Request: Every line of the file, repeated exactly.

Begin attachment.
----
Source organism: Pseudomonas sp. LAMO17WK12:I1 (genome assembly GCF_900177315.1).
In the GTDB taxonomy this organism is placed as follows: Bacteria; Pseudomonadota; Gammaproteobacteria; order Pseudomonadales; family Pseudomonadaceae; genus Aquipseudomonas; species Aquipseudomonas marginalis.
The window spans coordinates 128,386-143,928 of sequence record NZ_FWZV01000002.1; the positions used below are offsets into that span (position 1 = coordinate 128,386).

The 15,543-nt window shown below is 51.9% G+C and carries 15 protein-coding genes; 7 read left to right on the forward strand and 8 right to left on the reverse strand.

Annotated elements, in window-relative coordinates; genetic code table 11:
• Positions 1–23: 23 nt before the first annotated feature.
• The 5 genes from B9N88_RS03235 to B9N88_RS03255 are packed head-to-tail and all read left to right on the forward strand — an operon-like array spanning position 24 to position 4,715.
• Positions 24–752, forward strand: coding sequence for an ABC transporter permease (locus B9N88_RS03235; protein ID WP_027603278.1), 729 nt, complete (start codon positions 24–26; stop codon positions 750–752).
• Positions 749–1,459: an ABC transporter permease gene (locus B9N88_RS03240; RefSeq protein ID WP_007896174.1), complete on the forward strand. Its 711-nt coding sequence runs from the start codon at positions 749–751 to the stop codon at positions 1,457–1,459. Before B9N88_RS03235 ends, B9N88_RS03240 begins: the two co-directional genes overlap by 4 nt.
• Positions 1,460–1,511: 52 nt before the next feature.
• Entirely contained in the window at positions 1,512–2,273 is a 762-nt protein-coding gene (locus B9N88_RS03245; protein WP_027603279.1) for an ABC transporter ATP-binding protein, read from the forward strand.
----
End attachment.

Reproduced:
Source organism: Pseudomonas sp. LAMO17WK12:I1 (genome assembly GCF_900177315.1).
In the GTDB taxonomy this organism is placed as follows: Bacteria; Pseudomonadota; Gammaproteobacteria; order Pseudomonadales; family Pseudomonadaceae; genus Aquipseudomonas; species Aquipseudomonas marginalis.
The window spans coordinates 128,386-143,928 of sequence record NZ_FWZV01000002.1; the positions used below are offsets into that span (position 1 = coordinate 128,386).

The 15,543-nt window shown below is 51.9% G+C and carries 15 protein-coding genes; 7 read left to right on the forward strand and 8 right to left on the reverse strand.

Annotated elements, in window-relative coordinates; genetic code table 11:
• Positions 1–23: 23 nt before the first annotated feature.
• The 5 genes from B9N88_RS03235 to B9N88_RS03255 are packed head-to-tail and all read left to right on the forward strand — an operon-like array spanning position 24 to position 4,715.
• Positions 24–752, forward strand: coding sequence for an ABC transporter permease (locus B9N88_RS03235; protein ID WP_027603278.1), 729 nt, complete (start codon positions 24–26; stop codon positions 750–752).
• Positions 749–1,459: an ABC transporter permease gene (locus B9N88_RS03240; RefSeq protein ID WP_007896174.1), complete on the forward strand. Its 711-nt coding sequence runs from the start codon at positions 749–751 to the stop codon at positions 1,457–1,459. Before B9N88_RS03235 ends, B9N88_RS03240 begins: the two co-directional genes overlap by 4 nt.
• Positions 1,460–1,511: 52 nt before the next feature.
• Entirely contained in the window at positions 1,512–2,273 is a 762-nt protein-coding gene (locus B9N88_RS03245; protein WP_027603279.1) for an ABC transporter ATP-binding protein, read from the forward strand.